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Gut Feeling: Debating Cowboys' Best Day 3 Pick 


FRISCO, Texas – So that's a wrap on the final day of the NFL Draft. The Cowboys added six players – two more than expected – to finish with eight total picks.

On Saturday, the Cowboys were busy, drafting Memphis RB Tony Pollard, Miami's defensive duo of Mike Jackson and Joe Jackson, followed by Ohio State running back Mike Weber, Texas A&M safety Donovan Wilson and Oregon defensive end Jalen Jenks.

So who was the best pick? Which one gives the team more value? And for the writers, who was their favorite pick of the day.

Nick Eatman: I know which guy the Cowboys' front office would pick if they had a part in this story. It would be Memphis' Tony Pollard, but I can argue that point with them as well, especially if he's going to get "30 snaps a game" as Stephen Jones projected after the draft. Also, Jones playfully compared him to the Saints' Alvin Kamara, which could be a stretch. But in terms of a dynamic player in space who has speed and size and can share the load with a featured back, that's what the Cowboys are looking for in Pollard. I do like a guy who can play on all of the special teams, including returning kicks. My only hesitation here is that we've heard this before in Tavon Austin and he wasn't used that often. If they use Pollard more, then I really like this pick.

Mickey Spagnola: Not sure how intriguing a seventh-round pick can be, but seventh-round running back Mike Weber of Ohio State definitely intrigues me. The Cowboys need candidates to back up Ezekiel Elliott, and this guy seems to have those traits. He's 5-10, 214, and in his red-shirt freshman year rushed for 1,096 yards and caught another 23 passes to win Big Ten Freshman of the Year. Now he's been a backup mostly these past two years, but that is what the Cowboys are looking for. One draft analyst had him projected to go in the fourth round, and while his negative is he isn't "flashy," his positive that caught my eye is able to break tackles and that he may prove to be a better pro player than he was in college. Bring him on.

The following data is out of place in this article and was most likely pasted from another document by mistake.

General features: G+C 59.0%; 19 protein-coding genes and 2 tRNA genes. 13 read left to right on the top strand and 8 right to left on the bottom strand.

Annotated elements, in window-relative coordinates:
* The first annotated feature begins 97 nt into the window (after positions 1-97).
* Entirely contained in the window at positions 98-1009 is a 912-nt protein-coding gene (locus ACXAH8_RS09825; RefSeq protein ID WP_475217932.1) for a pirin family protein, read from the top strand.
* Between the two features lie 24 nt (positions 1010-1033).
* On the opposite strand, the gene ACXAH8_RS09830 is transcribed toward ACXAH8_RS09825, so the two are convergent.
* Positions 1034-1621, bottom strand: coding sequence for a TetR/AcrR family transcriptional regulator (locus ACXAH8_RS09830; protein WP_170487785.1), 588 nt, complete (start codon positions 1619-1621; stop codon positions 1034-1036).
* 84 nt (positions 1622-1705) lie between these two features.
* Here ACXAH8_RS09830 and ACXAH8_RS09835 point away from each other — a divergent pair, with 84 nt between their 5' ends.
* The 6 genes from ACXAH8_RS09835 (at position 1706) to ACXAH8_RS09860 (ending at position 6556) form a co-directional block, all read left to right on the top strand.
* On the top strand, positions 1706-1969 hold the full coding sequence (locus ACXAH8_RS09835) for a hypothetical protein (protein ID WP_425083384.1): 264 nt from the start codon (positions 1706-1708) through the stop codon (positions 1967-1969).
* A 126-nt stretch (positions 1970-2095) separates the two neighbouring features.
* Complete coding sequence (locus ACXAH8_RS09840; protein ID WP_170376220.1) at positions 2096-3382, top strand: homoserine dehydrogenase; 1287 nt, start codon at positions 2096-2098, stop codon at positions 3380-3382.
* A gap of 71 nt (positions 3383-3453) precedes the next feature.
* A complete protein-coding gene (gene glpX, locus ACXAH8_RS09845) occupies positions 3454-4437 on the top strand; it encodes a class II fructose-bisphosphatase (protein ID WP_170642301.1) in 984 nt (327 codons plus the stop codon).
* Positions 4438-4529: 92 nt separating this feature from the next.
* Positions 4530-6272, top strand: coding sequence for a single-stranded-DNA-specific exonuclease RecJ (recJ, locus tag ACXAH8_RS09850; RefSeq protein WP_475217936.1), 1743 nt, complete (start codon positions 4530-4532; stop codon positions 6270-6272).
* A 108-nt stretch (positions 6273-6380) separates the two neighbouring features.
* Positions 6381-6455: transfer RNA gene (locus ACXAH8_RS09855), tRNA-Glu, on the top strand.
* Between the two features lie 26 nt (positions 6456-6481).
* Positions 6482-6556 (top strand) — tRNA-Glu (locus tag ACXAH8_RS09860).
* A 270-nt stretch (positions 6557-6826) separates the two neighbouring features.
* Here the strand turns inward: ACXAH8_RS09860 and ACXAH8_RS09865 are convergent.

Rob Phillips: The Cowboys had a much higher grade on Ohio State running back Mike Weber than his seventh-round position, so that selection embodied their philosophy of avoiding need-based picks. They'd already invested a fourth-rounder in versatile Memphis back Tony Pollard, and while Weber is perhaps a more traditional between-the-tackles runner, he's a Cowboy because he presented excellent value just 36 picks before the end of the draft. Yes, he played for a big-time program, but any back who averages 6 yards a carry over his entire college career has my attention.

Bryan Broaddus: I really like with what the Cowboys did with Jalen Jelks out of Oregon. This guy has some versatility in the way he plays. I have seen him line up at both end spots and even reduce inside to rush as a defensive tackle. He might be a bit of an undersized guy weight wise but he plays with some snap in his body which gives blockers problems. He is not limited tools wise and working with both Rod Marinelli and Leon Lett will improve his game not to mention also learning from a couple of veteran pass rushers in DeMarcus Lawrence and Robert Quinn. Watching those two attack offensive tackles on a daily should benefit him as well.

David Helman: Maybe I'm giving Kris Richard too much credit, but it's too easy to get excited by the parallels here. Picking in the fifth round on Saturday afternoon, the Cowboys grabbed a tall, long, developmental corner by the name of Michael Jackson. The Miami cornerback tallied 42 tackles and six pass deflections in 2018. More intriguing than that is his makeup. Jackson stands 6'1, 210 pounds with 32.5-inch arms. The similarities aren't exact, but considering Richard's history, it's hard not to think about Richard Sherman. The Seahawks popularized the concept of the tall, rangy corner largely thanks to Sherman, and Jackson seems to fit that build. It seems unlikely that Jackson will contribute from Day 1, but it sure is intriguing to think about Richard molding him into a future difference-maker in this secondary.

Lindsay Draper:The primary reason drafting a running back intrigues me, is because Kellen Moore is your new offensive coordinator, and none of us have any idea how he plans to run things. Adding Memphis' Tony Pollard to the mix intrigues me, because they had both he and Mike Weber in for a pre-draft visit. Pollard is more of a satellite player, and it seems he can be utilized in a number of ways: will he be more of a third down back? Will he come in for those one-two plays to share the load with Ezekiel Elliott? Either way, this group likes him, and has plans to use –really use him – under the direction of a new OC.